• Admin
  • 2022-08-22
  • 0

ISODEC holds High-Level Conference on Inequalities and Natural Resource Management, seeks improved collaboration

In a bid to create awareness on the relationship between inequalities and natural resource management, and find concrete solutions to the plight of marginalised populations in select West African jurisdictions, the Integrated Social Development Centre (ISODEC) held a high-level conference on 17th to 20th August 2022 to engage organisations and groups focused on protecting the interests of marginalised groups in the extractive industry

The conference, held in Accra, drew attendance from experts and individuals working in the natural resources space in West Africa, including Women in Mining Nigeria, Ghana and Sierra Leone; experts organisations organisations individuals from Nigeria including Global Rights, NEITI, Dr Dauda Garuba, the World Bank-assisted Mineral Sector Support for Academic Diversification (MinDiver), and a host of others.

Other bodies from Ghana, Sierra Leone and across the West African region were also on ground to brainstorm and share knowledge and experience to help chart a better course for the mining sector in particular, and the extractive industries in general. ISODEC is a non-governmental organisation based in Ghana and focused on addressing development inequalities and their impact on marginalized populations.

The four-day fully-packed event was organised to also seek better understanding and contribute to knowledge of the link between inequalities and natural resource management, as well as measures to enhance equitable and green development through efficient natural resource management in the West African region. The conference was also aimed at highlighting policy pathways for the attainment of Goal 10 of the Sustainable Development Goals through better natural resource management.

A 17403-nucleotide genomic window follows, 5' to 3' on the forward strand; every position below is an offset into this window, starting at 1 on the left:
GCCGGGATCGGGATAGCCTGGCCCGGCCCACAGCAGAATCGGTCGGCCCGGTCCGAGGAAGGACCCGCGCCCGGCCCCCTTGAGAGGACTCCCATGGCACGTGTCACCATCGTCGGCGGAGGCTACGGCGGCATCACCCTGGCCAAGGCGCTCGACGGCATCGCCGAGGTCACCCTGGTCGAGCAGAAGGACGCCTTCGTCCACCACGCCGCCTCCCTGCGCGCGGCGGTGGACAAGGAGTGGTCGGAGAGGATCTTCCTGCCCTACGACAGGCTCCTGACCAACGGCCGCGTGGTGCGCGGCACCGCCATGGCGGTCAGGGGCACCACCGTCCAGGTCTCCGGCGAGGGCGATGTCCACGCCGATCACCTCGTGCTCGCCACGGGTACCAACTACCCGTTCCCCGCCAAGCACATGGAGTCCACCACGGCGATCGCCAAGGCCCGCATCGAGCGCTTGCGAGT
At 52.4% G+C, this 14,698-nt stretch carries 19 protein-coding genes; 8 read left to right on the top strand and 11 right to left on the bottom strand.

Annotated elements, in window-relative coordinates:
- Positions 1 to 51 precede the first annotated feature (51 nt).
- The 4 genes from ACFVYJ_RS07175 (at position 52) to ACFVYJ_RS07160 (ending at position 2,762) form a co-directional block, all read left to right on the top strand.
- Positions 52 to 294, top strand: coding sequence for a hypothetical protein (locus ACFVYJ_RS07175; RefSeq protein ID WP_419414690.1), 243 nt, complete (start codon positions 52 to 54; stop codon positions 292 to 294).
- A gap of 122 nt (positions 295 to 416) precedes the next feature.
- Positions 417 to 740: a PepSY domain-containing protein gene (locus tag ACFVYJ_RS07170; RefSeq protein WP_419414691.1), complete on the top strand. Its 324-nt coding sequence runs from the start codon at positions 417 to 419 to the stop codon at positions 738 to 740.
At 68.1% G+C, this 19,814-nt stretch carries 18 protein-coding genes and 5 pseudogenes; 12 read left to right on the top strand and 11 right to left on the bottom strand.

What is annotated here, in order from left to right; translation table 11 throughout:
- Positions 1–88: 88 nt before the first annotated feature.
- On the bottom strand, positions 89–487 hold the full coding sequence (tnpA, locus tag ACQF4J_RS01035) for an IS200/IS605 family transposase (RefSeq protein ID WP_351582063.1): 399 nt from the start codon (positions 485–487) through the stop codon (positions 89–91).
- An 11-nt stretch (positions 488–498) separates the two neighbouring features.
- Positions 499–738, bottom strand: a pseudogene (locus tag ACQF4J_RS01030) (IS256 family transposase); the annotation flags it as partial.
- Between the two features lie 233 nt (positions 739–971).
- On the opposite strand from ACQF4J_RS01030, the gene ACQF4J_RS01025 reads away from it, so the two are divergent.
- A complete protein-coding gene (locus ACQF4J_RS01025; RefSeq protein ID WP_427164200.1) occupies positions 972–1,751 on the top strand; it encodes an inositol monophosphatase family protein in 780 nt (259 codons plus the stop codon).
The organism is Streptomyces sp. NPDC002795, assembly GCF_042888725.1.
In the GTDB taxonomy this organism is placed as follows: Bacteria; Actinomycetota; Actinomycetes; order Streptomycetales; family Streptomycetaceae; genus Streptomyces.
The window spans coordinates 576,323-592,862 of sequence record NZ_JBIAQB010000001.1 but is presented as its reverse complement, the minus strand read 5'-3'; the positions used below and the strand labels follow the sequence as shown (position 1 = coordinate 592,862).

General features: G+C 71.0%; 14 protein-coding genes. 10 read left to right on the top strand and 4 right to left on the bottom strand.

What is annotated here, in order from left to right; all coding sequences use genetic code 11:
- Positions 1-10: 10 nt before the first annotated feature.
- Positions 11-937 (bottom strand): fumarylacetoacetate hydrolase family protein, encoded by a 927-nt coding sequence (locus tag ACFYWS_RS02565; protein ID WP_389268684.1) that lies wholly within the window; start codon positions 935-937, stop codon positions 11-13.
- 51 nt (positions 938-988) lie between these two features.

Furthermore, the event was put together to stimulate alliances, coalitions, and networking on commitment to addressing inequalities generally, and the role of natural resource governance in this endeavor and facilitate their sustained engagement on the issues beyond the conference through rotational annual convenings across the region, all in a bid to integrate the commitment to address inequalities in the work of existing civil society organizations (CSOs) in the extractives sector in West Africa.
Speaking on the sidelines of the conference, President of Women in Mining Nigeria, Engr. Janet Adeyemi observed that "the conference is a commendable initiative for its desire to ensure unification of natural resources' policies across West Africa in order to enhance linkages and deepened collaboration in the struggle to eliminate inequalities and discrimination against women, children and other disadvantaged populations". Speaking further, Engr. Adeyemi noted that such platforms and events add momentum to the age-long advocacy by bodies like WIMIN in Nigeria and elsewhere towards ensuring women have a seat at the decision-making table, commensurate wages for their labour in the mines, as well as better welfare for women and their children working in the mining sites.

The Sustainable Development Goals (SDGs) provide a framework for which natural resources can be better utilised in a sustainable manner that benefits all of humanity both in the present and in the future. Goal number 10 which focuses on social and economic inequalities was at the core of the conference with the aim to bridge income gaps between groups, communities, and countries.

Recent studies have shown that the concentration of wealth and income across the globe has risen significantly in the last 40 years. In fact, a 2018 report by the World Inequality Report showed that the world's richest 1% held 27% of the world's wealth between 1980 and 2016 while the bottom half held only 12%. The situation is worse in Sub-Saharan Africa where at least 54% of the incomes of nations was held by only 10% of the population

Nigeria and other countries in West Africa represent some of the most male-dominated and unequal countries of the world. The rich-poor, men-women divide is one of the problems that Women in Mining has continued to tackle, especially in the mining industry. It is hoped that the conference serves as a launchpad for further conversations and regional collaborations to solve similar and peculiar problems facing marginalized populations like women in the management of natural resources.

Latest News